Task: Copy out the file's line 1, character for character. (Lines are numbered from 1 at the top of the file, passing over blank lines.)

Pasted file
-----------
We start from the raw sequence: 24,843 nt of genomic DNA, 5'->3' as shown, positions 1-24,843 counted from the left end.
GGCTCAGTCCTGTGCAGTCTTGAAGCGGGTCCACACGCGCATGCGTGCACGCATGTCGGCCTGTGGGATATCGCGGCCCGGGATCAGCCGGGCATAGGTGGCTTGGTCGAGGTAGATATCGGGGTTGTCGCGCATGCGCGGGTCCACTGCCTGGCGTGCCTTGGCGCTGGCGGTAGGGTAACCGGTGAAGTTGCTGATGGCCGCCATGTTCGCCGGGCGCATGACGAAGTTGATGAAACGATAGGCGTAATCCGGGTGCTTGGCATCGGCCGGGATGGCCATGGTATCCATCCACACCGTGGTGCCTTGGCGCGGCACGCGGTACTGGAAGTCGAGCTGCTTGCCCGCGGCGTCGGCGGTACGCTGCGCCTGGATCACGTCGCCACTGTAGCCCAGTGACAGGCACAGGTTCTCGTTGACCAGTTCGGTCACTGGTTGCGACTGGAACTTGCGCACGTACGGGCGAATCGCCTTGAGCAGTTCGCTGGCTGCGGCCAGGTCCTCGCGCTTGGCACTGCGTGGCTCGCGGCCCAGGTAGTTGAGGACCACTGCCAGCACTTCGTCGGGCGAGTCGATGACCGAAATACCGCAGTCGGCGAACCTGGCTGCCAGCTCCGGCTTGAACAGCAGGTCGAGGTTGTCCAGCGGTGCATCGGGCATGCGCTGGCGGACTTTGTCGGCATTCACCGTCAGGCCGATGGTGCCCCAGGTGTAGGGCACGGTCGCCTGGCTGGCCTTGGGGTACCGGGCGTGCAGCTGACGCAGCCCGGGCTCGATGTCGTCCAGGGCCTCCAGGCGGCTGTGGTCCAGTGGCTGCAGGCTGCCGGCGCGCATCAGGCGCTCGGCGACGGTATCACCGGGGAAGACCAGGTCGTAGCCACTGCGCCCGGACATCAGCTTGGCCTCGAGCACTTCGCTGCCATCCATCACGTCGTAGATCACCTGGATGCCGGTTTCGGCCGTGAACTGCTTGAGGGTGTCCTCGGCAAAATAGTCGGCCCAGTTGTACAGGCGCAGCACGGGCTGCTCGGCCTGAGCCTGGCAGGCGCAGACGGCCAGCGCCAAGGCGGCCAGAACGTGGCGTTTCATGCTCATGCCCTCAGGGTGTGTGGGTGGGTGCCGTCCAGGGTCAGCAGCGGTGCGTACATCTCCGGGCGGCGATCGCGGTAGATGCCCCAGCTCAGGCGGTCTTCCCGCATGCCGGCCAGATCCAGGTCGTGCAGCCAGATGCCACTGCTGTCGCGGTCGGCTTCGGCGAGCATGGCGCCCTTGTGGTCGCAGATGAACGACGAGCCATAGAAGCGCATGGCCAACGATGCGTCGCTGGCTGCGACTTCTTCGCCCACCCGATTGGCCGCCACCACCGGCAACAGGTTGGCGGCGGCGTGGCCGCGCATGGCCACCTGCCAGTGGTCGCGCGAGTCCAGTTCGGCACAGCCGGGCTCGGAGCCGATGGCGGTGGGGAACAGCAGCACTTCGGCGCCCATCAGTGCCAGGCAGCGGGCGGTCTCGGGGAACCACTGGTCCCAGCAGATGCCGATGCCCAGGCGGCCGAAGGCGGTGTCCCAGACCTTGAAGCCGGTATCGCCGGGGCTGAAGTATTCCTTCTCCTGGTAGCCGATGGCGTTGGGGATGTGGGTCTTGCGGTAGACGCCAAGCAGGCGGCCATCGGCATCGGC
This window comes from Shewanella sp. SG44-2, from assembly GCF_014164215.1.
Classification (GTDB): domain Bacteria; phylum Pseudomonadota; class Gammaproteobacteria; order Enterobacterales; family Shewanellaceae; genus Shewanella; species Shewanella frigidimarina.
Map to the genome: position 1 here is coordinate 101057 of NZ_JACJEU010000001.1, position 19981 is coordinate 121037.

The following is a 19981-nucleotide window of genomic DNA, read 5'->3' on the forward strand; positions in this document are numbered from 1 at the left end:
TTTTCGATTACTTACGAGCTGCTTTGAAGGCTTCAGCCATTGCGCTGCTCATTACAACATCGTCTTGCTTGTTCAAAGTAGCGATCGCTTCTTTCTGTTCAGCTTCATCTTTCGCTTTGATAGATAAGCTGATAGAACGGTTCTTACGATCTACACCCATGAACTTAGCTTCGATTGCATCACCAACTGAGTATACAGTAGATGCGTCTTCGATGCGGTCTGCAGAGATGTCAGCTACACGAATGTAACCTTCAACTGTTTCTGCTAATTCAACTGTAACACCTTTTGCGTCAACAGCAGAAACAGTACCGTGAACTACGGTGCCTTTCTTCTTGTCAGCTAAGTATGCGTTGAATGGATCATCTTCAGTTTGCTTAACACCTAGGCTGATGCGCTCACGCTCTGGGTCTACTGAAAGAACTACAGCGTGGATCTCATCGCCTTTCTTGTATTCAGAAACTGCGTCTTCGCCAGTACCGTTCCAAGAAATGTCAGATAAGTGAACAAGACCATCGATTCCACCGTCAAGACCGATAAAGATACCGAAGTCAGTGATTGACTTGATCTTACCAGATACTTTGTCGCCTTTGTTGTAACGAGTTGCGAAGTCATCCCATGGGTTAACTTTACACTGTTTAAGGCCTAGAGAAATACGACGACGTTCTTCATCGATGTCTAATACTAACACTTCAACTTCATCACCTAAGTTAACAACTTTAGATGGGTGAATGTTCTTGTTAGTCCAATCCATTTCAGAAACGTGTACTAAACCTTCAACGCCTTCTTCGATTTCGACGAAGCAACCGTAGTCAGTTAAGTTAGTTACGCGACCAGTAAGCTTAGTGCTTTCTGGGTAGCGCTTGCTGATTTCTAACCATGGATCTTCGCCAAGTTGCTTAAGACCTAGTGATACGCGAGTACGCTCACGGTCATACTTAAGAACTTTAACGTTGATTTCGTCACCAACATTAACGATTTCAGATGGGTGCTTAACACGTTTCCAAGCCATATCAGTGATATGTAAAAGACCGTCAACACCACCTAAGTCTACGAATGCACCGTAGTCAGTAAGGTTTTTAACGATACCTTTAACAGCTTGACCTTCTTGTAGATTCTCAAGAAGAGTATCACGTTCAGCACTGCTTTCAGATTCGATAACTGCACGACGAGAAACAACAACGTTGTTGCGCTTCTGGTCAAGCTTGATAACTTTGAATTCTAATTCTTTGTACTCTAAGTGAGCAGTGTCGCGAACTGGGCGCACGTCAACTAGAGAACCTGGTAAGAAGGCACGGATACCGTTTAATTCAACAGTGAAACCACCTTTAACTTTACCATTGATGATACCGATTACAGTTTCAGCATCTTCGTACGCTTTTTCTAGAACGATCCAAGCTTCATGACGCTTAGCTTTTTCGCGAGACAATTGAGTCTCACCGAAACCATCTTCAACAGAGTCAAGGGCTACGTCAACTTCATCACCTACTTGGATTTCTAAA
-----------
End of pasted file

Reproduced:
We start from the raw sequence: 24,843 nt of genomic DNA, 5'->3' as shown, positions 1-24,843 counted from the left end.